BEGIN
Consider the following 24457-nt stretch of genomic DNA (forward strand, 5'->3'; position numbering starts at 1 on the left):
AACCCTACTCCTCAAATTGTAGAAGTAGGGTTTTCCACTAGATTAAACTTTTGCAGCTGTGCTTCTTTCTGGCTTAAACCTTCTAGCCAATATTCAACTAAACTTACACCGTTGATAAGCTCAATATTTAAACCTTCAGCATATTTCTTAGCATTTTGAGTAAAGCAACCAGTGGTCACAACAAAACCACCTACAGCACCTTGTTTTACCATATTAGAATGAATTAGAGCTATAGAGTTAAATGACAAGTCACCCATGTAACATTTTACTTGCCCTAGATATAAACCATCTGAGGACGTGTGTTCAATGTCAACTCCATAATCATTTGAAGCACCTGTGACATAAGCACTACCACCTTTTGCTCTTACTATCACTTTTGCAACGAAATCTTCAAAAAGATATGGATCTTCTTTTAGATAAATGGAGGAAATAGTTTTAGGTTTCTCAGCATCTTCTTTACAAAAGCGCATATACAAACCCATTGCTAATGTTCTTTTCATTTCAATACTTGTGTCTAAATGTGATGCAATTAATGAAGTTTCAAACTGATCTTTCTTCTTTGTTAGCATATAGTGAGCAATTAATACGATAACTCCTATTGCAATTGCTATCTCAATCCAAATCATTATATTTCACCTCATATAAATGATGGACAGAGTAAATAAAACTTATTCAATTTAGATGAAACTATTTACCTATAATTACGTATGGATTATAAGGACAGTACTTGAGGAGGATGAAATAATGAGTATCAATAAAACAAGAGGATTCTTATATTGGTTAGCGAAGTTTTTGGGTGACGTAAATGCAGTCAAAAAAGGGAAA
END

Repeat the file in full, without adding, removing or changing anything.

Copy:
Consider the following 24457-nt stretch of genomic DNA (forward strand, 5'->3'; position numbering starts at 1 on the left):
AACCCTACTCCTCAAATTGTAGAAGTAGGGTTTTCCACTAGATTAAACTTTTGCAGCTGTGCTTCTTTCTGGCTTAAACCTTCTAGCCAATATTCAACTAAACTTACACCGTTGATAAGCTCAATATTTAAACCTTCAGCATATTTCTTAGCATTTTGAGTAAAGCAACCAGTGGTCACAACAAAACCACCTACAGCACCTTGTTTTACCATATTAGAATGAATTAGAGCTATAGAGTTAAATGACAAGTCACCCATGTAACATTTTACTTGCCCTAGATATAAACCATCTGAGGACGTGTGTTCAATGTCAACTCCATAATCATTTGAAGCACCTGTGACATAAGCACTACCACCTTTTGCTCTTACTATCACTTTTGCAACGAAATCTTCAAAAAGATATGGATCTTCTTTTAGATAAATGGAGGAAATAGTTTTAGGTTTCTCAGCATCTTCTTTACAAAAGCGCATATACAAACCCATTGCTAATGTTCTTTTCATTTCAATACTTGTGTCTAAATGTGATGCAATTAATGAAGTTTCAAACTGATCTTTCTTCTTTGTTAGCATATAGTGAGCAATTAATACGATAACTCCTATTGCAATTGCTATCTCAATCCAAATCATTATATTTCACCTCATATAAATGATGGACAGAGTAAATAAAACTTATTCAATTTAGATGAAACTATTTACCTATAATTACGTATGGATTATAAGGACAGTACTTGAGGAGGATGAAATAATGAGTATCAATAAAACAAGAGGATTCTTATATTGGTTAGCGAAGTTTTTGGGTGACGTAAATGCAGTCAAAAAAGGGAAA